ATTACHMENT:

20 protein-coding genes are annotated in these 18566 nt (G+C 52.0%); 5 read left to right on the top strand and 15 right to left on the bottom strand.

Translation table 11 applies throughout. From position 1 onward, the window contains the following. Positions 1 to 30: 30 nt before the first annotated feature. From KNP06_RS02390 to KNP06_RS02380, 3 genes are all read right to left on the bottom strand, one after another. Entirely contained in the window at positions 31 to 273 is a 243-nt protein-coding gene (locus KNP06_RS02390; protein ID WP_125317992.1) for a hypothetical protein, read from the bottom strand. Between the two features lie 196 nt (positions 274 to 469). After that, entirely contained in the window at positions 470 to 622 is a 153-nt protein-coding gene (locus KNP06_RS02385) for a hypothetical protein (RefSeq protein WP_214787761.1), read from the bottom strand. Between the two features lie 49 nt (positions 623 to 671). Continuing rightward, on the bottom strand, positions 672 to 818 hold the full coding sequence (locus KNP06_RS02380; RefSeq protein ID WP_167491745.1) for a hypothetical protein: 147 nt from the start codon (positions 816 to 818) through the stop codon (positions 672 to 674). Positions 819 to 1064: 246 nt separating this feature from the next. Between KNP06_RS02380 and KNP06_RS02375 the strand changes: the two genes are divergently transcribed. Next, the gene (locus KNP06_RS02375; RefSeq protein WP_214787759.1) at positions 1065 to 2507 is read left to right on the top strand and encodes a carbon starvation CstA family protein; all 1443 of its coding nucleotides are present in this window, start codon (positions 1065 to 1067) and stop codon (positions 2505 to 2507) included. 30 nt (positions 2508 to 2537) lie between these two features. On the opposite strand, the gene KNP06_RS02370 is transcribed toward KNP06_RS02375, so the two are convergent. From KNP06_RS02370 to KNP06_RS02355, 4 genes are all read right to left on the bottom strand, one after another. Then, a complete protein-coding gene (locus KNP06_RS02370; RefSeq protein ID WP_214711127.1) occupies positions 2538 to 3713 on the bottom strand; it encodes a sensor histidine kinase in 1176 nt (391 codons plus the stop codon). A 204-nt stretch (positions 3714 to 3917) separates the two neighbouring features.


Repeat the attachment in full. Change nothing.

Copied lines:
20 protein-coding genes are annotated in these 18566 nt (G+C 52.0%); 5 read left to right on the top strand and 15 right to left on the bottom strand.

Translation table 11 applies throughout. From position 1 onward, the window contains the following. Positions 1 to 30: 30 nt before the first annotated feature. From KNP06_RS02390 to KNP06_RS02380, 3 genes are all read right to left on the bottom strand, one after another. Entirely contained in the window at positions 31 to 273 is a 243-nt protein-coding gene (locus KNP06_RS02390; protein ID WP_125317992.1) for a hypothetical protein, read from the bottom strand. Between the two features lie 196 nt (positions 274 to 469). After that, entirely contained in the window at positions 470 to 622 is a 153-nt protein-coding gene (locus KNP06_RS02385) for a hypothetical protein (RefSeq protein WP_214787761.1), read from the bottom strand. Between the two features lie 49 nt (positions 623 to 671). Continuing rightward, on the bottom strand, positions 672 to 818 hold the full coding sequence (locus KNP06_RS02380; RefSeq protein ID WP_167491745.1) for a hypothetical protein: 147 nt from the start codon (positions 816 to 818) through the stop codon (positions 672 to 674). Positions 819 to 1064: 246 nt separating this feature from the next. Between KNP06_RS02380 and KNP06_RS02375 the strand changes: the two genes are divergently transcribed. Next, the gene (locus KNP06_RS02375; RefSeq protein WP_214787759.1) at positions 1065 to 2507 is read left to right on the top strand and encodes a carbon starvation CstA family protein; all 1443 of its coding nucleotides are present in this window, start codon (positions 1065 to 1067) and stop codon (positions 2505 to 2507) included. 30 nt (positions 2508 to 2537) lie between these two features. On the opposite strand, the gene KNP06_RS02370 is transcribed toward KNP06_RS02375, so the two are convergent. From KNP06_RS02370 to KNP06_RS02355, 4 genes are all read right to left on the bottom strand, one after another. Then, a complete protein-coding gene (locus KNP06_RS02370; RefSeq protein ID WP_214711127.1) occupies positions 2538 to 3713 on the bottom strand; it encodes a sensor histidine kinase in 1176 nt (391 codons plus the stop codon). A 204-nt stretch (positions 3714 to 3917) separates the two neighbouring features.